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Employee Experiences

Creating Christlike Leaders

According to the Stanford Institute for Economic Policy Research, 96 percent of MBA graduates will enter management roles within 15 years of receiving their degrees. So for most MBA students, learning to be effective and responsible leaders is essential. But at the BYU Marriott School of Business, associate professor of organizational behavior and human resources Taeya Howell prepares MBA students to be Christlike leaders when they enter the workforce.

This past year, Howell updated the MBA leadership class curriculum to reflect the Christ-centered approach of BYU Marriott’s mission. “I revamped the class in two ways,” Howell explains. “One way is to really focus on Christlike leadership. And the other way is to have the class learn tangible skills you need to have as a leader to be really effective in business."

Having worked as an attorney for an organization allows Howell to use real-world situations to teach concepts to students. “When it comes to teaching, having worked for six years with a large organization and seeing how they operated helps me as I am trying to think through some of the different concepts that we talk about in class,” Howell shares.

Taeya Howell and Dan Snow Lead a discussion in a conference room for MBA students.
Howell taught MBA 505: Leadership, a course focused on developing leadership ability by identifying and building upon existing strengths of students.
Photo courtesy of Taeya Howell.

She enjoys that the students in the MBA program can also draw from their own experiences to learn concepts better. “MBA students have a lot of experience,” Howell says. “They have ideas about how to apply course content immediately because they’ve seen things and can make sense of them now that they know the theories behind it.”

Students also learn how important it is to be Christlike in their everyday interactions through studying leadership theories and principles. “At BYU Marriott, our vision is to transform the world through Christlike leadership. How each person leads will be unique, but as we seek to emulate the Savior, we will be more likely to enable and empower others to reach their full potential,” Howell explains.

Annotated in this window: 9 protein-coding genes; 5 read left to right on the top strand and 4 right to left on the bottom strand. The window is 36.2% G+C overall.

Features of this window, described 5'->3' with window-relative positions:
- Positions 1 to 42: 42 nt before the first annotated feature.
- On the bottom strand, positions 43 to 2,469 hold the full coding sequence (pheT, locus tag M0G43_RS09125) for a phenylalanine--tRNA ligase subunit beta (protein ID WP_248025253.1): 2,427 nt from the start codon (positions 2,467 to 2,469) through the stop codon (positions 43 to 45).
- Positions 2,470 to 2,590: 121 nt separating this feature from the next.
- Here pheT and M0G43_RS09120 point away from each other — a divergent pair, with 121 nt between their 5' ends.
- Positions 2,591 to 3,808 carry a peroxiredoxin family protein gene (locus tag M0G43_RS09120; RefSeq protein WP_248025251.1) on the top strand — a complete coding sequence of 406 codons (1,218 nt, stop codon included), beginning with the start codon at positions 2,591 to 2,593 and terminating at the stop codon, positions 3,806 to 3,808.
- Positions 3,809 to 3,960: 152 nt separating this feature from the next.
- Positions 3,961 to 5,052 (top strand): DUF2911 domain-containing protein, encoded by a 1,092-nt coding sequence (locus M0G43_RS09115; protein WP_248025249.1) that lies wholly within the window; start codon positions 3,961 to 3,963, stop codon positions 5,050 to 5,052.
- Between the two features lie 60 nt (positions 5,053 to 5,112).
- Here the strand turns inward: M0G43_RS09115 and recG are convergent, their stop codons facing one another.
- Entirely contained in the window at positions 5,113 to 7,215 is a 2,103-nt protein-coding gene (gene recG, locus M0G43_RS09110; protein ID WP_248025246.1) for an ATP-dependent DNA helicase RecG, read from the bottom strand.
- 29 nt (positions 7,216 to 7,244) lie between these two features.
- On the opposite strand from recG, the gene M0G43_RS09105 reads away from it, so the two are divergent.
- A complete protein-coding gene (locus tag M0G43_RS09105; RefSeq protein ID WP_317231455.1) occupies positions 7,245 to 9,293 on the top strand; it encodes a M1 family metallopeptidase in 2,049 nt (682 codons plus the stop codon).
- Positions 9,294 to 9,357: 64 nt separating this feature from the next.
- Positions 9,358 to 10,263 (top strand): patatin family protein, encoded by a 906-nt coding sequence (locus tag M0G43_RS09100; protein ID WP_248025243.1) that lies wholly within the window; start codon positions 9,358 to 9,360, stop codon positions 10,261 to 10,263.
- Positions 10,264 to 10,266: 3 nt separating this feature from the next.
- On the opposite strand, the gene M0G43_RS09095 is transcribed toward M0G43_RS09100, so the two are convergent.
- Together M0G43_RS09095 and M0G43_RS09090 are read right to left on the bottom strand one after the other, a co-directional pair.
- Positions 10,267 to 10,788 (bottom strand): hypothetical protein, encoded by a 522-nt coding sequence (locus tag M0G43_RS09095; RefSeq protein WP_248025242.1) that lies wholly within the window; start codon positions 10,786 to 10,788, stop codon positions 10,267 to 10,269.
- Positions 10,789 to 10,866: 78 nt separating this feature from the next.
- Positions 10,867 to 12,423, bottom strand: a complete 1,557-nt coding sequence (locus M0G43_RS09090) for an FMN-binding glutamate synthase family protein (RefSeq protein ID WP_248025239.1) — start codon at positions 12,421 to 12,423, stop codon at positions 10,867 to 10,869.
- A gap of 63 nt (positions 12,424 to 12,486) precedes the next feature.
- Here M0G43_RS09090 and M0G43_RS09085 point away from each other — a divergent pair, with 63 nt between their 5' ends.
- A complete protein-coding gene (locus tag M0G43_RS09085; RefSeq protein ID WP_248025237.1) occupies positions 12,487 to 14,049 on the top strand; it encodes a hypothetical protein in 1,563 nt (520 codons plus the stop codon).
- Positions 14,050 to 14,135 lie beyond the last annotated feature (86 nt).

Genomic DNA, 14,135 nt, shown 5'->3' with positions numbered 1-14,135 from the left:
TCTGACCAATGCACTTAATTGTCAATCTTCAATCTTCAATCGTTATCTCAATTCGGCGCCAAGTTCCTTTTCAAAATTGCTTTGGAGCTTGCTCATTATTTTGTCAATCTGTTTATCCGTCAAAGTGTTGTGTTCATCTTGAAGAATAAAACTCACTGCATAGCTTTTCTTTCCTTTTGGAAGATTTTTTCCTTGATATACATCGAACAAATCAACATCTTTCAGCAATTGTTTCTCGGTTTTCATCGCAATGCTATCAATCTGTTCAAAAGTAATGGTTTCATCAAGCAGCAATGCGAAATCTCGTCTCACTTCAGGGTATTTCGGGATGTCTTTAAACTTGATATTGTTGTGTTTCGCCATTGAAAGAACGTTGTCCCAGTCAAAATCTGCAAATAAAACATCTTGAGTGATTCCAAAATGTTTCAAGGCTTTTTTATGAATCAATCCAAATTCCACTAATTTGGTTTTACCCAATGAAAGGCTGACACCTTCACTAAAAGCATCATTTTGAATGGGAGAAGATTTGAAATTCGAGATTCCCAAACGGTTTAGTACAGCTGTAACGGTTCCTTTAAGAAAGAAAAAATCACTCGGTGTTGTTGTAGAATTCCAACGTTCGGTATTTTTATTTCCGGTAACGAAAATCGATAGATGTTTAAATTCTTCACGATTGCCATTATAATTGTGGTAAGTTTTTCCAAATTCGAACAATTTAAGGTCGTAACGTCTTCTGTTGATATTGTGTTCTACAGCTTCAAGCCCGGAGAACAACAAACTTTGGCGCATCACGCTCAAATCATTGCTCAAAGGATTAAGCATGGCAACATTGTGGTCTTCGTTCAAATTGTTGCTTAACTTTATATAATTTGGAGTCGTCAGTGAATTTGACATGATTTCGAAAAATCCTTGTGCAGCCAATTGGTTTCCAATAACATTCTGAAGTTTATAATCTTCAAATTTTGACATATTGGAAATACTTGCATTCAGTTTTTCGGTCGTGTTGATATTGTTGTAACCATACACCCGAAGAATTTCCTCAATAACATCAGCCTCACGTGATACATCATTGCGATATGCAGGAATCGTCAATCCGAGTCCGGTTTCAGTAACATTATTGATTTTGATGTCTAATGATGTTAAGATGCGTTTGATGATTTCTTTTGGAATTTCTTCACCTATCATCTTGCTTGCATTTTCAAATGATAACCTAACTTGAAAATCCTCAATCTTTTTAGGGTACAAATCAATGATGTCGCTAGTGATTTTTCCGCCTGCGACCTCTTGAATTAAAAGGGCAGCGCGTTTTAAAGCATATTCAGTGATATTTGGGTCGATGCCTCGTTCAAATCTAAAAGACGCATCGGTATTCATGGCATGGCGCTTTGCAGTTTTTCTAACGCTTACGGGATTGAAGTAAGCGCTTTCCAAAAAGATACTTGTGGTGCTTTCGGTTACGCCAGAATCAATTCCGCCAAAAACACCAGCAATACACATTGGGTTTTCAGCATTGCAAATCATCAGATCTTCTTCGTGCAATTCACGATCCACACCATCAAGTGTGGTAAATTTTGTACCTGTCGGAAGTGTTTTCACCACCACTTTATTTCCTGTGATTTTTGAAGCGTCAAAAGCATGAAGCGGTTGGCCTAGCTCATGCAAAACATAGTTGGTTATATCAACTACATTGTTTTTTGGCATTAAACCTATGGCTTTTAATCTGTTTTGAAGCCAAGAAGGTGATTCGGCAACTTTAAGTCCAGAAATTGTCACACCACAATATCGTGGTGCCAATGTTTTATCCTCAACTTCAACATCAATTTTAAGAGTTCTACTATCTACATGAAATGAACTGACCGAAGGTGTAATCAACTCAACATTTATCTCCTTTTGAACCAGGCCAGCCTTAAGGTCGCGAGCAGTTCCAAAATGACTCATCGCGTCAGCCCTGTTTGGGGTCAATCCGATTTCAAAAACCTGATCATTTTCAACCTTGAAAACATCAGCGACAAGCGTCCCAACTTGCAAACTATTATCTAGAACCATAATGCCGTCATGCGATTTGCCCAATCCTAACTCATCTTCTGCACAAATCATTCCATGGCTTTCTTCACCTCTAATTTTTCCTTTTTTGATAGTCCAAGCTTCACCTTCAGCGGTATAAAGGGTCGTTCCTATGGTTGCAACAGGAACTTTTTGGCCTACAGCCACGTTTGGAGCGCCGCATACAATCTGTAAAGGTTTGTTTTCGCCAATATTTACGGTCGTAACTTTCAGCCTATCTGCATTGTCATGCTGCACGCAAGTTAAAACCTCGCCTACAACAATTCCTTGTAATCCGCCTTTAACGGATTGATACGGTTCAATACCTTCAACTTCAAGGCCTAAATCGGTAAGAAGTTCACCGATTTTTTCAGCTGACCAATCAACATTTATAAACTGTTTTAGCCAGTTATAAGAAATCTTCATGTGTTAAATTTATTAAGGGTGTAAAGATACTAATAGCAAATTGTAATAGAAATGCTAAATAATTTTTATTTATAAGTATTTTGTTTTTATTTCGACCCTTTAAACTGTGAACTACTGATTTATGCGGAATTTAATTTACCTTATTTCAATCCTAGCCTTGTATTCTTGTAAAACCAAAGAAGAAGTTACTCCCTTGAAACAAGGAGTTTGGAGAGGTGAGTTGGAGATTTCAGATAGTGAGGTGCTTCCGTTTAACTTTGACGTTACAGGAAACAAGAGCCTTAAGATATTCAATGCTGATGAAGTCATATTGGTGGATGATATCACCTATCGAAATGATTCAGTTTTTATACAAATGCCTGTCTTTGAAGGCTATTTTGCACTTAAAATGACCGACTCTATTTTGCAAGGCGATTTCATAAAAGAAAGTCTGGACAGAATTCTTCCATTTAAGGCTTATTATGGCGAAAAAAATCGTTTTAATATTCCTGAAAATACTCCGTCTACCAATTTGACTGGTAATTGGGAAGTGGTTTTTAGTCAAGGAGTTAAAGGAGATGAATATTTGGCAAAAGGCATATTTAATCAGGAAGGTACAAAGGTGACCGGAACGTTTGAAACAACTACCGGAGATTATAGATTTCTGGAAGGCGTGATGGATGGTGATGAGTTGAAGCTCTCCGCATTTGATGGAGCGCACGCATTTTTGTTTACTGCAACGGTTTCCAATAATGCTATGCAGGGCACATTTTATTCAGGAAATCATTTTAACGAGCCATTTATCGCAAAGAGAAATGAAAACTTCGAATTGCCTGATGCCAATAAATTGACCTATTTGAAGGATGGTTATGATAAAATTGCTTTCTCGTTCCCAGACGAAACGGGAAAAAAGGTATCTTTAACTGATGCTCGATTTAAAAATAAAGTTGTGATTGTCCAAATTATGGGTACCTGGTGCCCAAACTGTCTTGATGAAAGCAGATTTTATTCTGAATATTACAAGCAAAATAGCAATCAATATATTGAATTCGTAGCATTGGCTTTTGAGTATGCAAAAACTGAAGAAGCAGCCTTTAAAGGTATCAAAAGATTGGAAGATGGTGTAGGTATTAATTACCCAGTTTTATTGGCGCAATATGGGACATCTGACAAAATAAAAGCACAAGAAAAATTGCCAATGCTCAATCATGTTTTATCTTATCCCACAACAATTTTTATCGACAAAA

Howell has leaned on the Christ-centered leadership model developed by the BYU Sorensen Center in her course. “The model emphasizes that we need to consider our relationships with God and His children and seek to express love, honor agency, and invite accountability for ourselves and those we lead.”

Using this model has changed how several of the MBA students view leadership positions in the workplace. “From teaching this class, I have learned to better appreciate that each individual has a unique leadership journey,” Howell explains. “I had a couple of students mention that they didn’t see themselves as leaders because they thought leaders had to be authoritarian. But, when they thought as leading like Christ would lead, they could see themselves being Christlike leaders, and I loved seeing that mentality shift.”

By the end of the course, Howell hopes her students have learned valuable lessons. “I hope that, after having taken this course, MBA students will have identified for themselves how they will act as a Christlike leader in a variety of situations,” she says. “I hope that they will have the skills to inspire, influence, and serve others.”


Written by Kacee Call